Illinois came one step closer to forcing its pro-life medical community to choose between violating state law and violating conscience Wednesday, as the state’s House approved Senate Bill 1564 and set the legislation on the governor’s desk.
The bill, which would introduce decisive changes to Illinois’ Health Care Right of Conscience Act, passed by a 61-54 margin and now awaits the signature of Republican Gov. Bruce Rauner.
Originally put forward in the summer of 2015, the legislation would require pro-life medical providers, including 51 Illinois nonprofit pregnancy centers offering free services including ultrasound and STI testing, to take action the bill’s opponents say amounts to participating in an abortion.
Particularly at issue is the bill’s requirement that every Illinois pro-life medical provider of any kind who chooses not to perform a procedure such as abortion or a prescription for birth control has one of three options: Either they must “refer the patient” to another provider, “transfer the patient” to another provider, or provide a list of “other health care providers who they reasonably believe may offer the health care service.”
One way or another, the law would compel pro-life medical providers in Illinois to participate in abortions.
Stripping pro-life medical providers of their freedom to hold to life-affirming beliefs and refuse to participate in abortion would have a far-reaching effect on Illinois women, Matt Bowman, senior legal counsel for Alliance Defending Freedom (ADF), said.
“This Amendment takes away the rights of Illinois women to be treated by a pro-life doctor, because it would force medical facilities and physicians who conscientiously object to performing abortions (and other procedures) to refer for, make arrangements for someone else to perform, or arrange referral information that lists willing providers, for abortions,” Bowman said.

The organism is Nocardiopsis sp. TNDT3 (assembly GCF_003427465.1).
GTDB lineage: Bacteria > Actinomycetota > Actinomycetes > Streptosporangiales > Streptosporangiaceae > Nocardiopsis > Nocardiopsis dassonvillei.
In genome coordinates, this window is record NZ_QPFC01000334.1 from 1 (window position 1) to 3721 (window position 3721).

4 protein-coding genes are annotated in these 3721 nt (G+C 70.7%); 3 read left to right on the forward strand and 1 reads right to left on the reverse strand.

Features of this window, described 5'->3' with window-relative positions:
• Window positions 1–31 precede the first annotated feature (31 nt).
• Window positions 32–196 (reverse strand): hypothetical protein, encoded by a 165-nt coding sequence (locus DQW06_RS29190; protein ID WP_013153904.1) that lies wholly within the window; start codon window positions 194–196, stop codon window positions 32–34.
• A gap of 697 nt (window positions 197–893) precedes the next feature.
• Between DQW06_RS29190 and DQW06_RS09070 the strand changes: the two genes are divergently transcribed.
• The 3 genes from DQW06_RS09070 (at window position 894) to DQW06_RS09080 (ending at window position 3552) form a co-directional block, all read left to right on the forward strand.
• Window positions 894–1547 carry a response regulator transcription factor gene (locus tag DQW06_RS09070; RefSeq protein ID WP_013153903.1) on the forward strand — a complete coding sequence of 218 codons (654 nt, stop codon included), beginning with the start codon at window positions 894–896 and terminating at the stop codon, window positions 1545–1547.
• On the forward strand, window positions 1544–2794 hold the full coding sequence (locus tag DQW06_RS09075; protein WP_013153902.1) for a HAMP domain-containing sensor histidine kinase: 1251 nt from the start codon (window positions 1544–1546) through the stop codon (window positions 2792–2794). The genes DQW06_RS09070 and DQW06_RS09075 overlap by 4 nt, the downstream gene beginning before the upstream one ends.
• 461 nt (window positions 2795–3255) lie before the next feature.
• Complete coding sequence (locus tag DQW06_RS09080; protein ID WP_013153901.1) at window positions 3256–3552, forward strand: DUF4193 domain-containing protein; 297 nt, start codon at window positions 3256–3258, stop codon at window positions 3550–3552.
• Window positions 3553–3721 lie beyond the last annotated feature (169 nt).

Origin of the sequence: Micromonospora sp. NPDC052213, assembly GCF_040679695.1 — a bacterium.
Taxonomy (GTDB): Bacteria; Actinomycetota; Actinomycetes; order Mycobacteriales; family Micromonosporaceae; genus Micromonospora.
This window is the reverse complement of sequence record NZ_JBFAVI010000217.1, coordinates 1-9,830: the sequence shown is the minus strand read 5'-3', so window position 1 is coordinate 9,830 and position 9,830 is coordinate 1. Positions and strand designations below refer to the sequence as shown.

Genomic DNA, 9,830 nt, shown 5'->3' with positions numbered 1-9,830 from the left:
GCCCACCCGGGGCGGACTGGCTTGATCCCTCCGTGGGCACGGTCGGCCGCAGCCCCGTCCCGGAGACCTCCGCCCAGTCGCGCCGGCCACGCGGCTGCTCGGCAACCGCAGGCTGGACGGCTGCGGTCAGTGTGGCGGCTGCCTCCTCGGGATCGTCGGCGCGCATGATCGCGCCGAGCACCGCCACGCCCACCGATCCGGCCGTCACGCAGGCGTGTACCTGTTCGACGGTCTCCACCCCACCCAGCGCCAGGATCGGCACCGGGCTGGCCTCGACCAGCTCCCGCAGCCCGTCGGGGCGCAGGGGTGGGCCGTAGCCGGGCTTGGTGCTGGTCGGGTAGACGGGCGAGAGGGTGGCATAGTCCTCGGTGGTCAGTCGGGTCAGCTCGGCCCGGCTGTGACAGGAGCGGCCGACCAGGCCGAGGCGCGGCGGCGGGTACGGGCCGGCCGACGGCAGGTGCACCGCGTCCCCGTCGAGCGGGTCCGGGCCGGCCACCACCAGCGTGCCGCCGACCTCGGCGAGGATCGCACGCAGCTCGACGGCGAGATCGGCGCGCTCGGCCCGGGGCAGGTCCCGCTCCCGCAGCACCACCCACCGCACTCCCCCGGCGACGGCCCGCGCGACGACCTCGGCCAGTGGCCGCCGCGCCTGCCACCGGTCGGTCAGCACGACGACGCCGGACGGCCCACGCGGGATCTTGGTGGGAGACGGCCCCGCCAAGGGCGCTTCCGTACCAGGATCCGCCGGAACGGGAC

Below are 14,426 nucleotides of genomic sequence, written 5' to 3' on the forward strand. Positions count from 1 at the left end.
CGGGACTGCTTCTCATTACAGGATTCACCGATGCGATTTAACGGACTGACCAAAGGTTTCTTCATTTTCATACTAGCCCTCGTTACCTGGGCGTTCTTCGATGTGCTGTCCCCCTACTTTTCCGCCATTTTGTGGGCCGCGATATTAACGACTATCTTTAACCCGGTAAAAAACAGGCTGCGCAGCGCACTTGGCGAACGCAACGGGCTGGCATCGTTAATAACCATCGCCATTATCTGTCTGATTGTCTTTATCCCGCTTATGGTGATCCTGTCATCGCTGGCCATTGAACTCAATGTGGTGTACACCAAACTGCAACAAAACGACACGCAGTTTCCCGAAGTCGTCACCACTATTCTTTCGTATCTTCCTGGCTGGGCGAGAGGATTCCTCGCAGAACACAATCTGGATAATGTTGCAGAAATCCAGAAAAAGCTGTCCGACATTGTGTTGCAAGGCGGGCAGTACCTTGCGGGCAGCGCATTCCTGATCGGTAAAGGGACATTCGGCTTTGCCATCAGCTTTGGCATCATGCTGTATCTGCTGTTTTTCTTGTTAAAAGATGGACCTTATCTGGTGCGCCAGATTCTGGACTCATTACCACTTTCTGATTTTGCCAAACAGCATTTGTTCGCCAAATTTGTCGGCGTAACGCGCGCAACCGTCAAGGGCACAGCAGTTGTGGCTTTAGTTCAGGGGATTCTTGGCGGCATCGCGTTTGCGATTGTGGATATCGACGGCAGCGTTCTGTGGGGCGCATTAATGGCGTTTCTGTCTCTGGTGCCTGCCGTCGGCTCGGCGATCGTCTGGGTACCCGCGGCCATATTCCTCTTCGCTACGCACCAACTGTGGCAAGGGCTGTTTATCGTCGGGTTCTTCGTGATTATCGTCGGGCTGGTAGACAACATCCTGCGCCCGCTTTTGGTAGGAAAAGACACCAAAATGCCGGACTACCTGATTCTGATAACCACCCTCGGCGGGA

“By violating the pro-life principles of pro-life physicians and medical organizations, the Amendment would deprive Illinois women of their choice of a medical provider that does not refer for arrange for abortions in any way.”
Bowman, who urged the pro-life community to contact Gov. Rauner’s office immediately (click here to contact Gov. Rauner) and ask him to veto the legislation, has helped spearhead the opposition to SB 1564 since 2015, drafting a letter to the state Senate, in which he stated ADF’s intention to oppose the law in court, if needed.
Co-signatories on the letter included pregnancy help organization affiliate organizations Heartbeat International and Care Net, as well as American Association of Pro-Life Obstetricians and Gynecologists, six Illinois physicians—four of whom are OB/GYNs—and 11 Illinois pregnancy medical centers.
Wednesday’s vote in the Illinois House comes just two days after Los Angeles City Attorney Mike Feuer vowed to enforce California’s so-called “Reproductive FACT Act,” which Bowman and ADF are currently scheduled to challenge at a June 14 hearing in the Ninth Circuit Court of Appeals.
“We’re seeing a renewed sense of vigor and vitriol directed at life-affirming professionals, practices and pregnancy centers,” Jor-El Godsey, president of Heartbeat International, said. “No woman should ever be compelled by her state to consider abortion as her only option in an unexpected pregnancy, and that is exactly who will suffer because of this legislation.”
While pregnancy help organizations counsel clients and patients on such facts as the baby’s development, and the physical and psychological dangers of abortion, the proposed legislation’s inclusion of a requirement to counsel on the “benefits” of abortion has also raised concern among pro-life opponents to the bill.
Although the bill requires pro-life healthcare providers and organizations to participate in abortion, it does not include stipulations that healthcare professionals, institutions, or organizations counsel patients on alternatives to abortion such as parenting or placing for adoption.
Similar government-sponsored speech for pregnancy centers has been struck down as unconstitutional in Austin (TX), Baltimore and Montgomery County (MD) and New York City.